Guardian, 3rd Quarter 2015. Provided with permission from the Commercial Vehicle Safety Alliance.
Here is a timely article explaining when US regulations require drivers using electronic devices to record hours of service need to provide a print out of their records of duty status and when they don’t.
Written for roadside inspectors, the article is valuable for drivers in clarifying what’s required, especially for those occasions when interpretations of the related guidance might be in dispute. Given that different devices have different printing requirements, it’s not surprising that there might be confusion at roadside during an inspection.
There are three main points to remember:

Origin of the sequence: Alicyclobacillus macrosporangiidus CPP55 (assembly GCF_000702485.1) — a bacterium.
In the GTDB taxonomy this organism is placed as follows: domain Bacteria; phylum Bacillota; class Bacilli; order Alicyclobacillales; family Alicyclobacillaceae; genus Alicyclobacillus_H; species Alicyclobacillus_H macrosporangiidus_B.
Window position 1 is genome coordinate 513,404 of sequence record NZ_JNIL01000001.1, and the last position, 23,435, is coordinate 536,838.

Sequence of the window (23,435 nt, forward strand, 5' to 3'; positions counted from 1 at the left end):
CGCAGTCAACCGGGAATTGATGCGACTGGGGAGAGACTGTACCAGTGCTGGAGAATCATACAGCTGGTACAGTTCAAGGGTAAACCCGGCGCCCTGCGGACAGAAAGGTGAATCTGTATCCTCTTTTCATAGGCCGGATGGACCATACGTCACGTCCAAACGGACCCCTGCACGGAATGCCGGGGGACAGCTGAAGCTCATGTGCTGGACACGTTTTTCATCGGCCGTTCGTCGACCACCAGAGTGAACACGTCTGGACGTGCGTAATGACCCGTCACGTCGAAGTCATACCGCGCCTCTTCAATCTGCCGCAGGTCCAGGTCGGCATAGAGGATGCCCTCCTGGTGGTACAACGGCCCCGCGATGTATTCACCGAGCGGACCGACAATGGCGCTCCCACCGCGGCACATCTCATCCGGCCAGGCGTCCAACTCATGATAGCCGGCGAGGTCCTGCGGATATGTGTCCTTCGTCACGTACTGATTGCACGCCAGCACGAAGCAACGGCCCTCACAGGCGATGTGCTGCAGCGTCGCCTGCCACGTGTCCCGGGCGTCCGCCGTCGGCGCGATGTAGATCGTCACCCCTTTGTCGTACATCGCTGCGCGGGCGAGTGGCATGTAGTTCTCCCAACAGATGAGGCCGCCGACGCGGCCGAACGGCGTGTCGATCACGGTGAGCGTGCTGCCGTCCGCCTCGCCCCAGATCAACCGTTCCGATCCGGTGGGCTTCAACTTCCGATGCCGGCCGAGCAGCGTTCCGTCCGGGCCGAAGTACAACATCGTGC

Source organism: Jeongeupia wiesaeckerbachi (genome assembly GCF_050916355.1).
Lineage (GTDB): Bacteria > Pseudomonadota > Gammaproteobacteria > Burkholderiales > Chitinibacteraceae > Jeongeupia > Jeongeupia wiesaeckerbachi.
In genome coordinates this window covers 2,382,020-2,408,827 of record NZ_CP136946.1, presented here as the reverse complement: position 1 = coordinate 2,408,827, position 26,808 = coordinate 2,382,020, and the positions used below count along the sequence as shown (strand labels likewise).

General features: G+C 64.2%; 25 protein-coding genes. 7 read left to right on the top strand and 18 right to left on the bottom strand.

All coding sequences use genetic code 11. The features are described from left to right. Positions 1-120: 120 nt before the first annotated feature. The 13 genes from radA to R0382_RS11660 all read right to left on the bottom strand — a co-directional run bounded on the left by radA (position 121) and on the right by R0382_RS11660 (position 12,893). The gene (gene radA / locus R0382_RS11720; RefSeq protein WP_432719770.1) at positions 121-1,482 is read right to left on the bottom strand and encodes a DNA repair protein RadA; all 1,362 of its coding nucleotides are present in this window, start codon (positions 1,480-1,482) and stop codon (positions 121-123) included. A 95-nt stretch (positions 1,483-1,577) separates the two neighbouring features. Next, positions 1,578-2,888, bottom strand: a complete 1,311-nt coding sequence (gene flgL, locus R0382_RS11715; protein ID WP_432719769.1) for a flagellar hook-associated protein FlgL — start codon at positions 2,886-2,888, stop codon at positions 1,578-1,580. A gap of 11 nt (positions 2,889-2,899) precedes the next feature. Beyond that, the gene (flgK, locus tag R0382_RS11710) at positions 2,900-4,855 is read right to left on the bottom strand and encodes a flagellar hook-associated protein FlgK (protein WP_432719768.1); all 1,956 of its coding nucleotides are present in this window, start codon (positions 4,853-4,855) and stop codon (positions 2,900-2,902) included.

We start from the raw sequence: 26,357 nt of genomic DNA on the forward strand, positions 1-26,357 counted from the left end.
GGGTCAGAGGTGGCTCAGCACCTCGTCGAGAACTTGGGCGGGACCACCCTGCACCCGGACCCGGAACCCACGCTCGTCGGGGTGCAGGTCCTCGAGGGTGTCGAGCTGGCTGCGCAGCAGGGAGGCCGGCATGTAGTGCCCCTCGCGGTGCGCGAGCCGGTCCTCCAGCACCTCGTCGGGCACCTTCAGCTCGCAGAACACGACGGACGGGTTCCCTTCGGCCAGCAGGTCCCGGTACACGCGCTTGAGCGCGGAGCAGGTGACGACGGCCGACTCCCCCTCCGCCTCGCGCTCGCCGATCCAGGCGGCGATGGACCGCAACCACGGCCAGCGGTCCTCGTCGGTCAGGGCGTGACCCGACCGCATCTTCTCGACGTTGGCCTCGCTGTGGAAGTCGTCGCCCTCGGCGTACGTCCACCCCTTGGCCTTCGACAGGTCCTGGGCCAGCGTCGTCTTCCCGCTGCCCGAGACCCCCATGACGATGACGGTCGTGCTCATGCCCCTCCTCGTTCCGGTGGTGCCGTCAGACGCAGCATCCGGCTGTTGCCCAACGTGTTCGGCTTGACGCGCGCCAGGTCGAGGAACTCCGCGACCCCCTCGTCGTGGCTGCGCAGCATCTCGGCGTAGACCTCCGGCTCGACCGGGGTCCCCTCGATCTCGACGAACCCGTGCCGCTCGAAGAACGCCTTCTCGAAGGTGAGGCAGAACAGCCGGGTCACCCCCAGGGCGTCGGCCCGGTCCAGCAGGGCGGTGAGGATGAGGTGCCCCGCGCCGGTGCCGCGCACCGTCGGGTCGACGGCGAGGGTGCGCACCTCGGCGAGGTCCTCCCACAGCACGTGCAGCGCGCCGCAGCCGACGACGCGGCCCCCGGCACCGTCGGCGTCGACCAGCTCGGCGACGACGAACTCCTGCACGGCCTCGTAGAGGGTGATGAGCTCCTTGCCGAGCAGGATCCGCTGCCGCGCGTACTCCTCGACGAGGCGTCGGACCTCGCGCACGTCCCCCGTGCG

Whether the device is an automatic on-board recording device (AOBRD) or an electronic on-board recording device (EOBR) or other computer, tablet or phone installed with logging software and applications, the device must record required HOS details and be able to produce these upon demand for an inspector (either via electronic display or a printout).
An inspector may request a printed record of duty status if he or she can’t verify compliance with the HOS from viewing the device’s display screen.
Drivers who use logging software and applications without electronic signature capabilities to record their HOS must have their previous seven days of record of duty status printed, signed and in their possession during roadside inspections.
For a detailed explanation of what an inspector is looking for, please read the full article:
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